It is clear from the ongoing discussion about “Religion in the public sphere” that we live in an age when many inside and outside of the academy are thinking and talking about religion—specifically about religion in public and whether it ought to be there. Many are turning their attention to the relation among religion, law, and politics, now that the once-common theories about the inevitable march of (what is commonly understood as) secularization have been mostly discredited. Such theories were based on an erroneous interpretation of the Enlightenment as a monolithic force that discounted religion, and on the view that modernity would necessarily usher in secularism, that is, launch an age in which religion had no significant standing. Yet most have come to realize that religion as an intellectual, cultural, and political force is not, in fact, waning on the globe.

To help us think about religion in the public and political landscape, I propose a model—what I call Public Landscape as Varied Topography—in which there is room for various socio-political stances, religious or otherwise. With this model, I challenge those who would attempt to render religion safe in democracies by relegating religious belief and practice to the private sphere. I also challenge those who claim that a vital, robust democracy requires a religious citizenry (that is, those who would essentialize and privilege “religion” as a unique and indispensable moral resource for the health of the nation). My assessment of Rawls and Habermas will build on Taylor and Eberle in their critiques of what Eberle, in this discussion, has called the “differential treatment of the religious and the secular,” or of what Taylor calls the “epistemic break between secular reason and religious thought.”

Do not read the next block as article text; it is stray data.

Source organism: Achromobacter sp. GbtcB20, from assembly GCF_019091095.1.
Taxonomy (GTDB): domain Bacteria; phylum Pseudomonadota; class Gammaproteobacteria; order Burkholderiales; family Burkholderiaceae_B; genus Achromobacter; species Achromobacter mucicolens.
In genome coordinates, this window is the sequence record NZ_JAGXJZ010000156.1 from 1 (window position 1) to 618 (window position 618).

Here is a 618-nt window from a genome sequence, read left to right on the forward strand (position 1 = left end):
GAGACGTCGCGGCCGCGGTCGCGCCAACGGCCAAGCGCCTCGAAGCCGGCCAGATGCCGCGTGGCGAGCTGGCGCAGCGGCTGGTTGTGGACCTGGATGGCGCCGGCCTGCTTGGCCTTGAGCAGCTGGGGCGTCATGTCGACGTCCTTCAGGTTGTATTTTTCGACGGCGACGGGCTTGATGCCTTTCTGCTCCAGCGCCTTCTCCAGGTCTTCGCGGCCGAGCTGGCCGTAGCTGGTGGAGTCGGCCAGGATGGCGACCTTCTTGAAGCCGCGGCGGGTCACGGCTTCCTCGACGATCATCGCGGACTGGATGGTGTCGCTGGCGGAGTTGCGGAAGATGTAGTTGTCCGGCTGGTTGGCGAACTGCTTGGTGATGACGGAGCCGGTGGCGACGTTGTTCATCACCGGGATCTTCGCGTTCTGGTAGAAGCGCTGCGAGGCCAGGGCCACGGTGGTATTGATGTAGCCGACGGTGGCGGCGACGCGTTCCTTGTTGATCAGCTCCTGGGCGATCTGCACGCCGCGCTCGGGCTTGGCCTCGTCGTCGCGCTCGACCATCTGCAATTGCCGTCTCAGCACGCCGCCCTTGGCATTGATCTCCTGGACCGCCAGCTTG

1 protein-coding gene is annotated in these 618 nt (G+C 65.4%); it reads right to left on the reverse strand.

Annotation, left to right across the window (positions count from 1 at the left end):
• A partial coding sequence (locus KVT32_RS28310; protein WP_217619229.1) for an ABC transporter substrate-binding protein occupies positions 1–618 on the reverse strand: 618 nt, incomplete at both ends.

We can imagine various models for the place of religion in democratic societies, for example, Religion Over the Public Landscape (in which religion is necessary for the health of public and political life); and its opposite, Religion Banned from the Public Landscape (in which religion is kept mostly out of public and political life). Notice that in my favored model, Public Landscape as Varied Topography, “religion” is not in the title. In this model, religion is not initially treated as a special case. One does not decide in advance who may speak or what kind of arguments one may offer in public and political debate. A working assumption in this model is that public voices will usually be varied in form and content. Some voices may be explicitly religious; others may be explicitly non-religious. But these distinctions do not matter, according to this model, because no voice is treated as a special case. Or, to say the same thing differently, liberty of conscience and freedom of speech deem that each voice is a special case worthy of a hearing.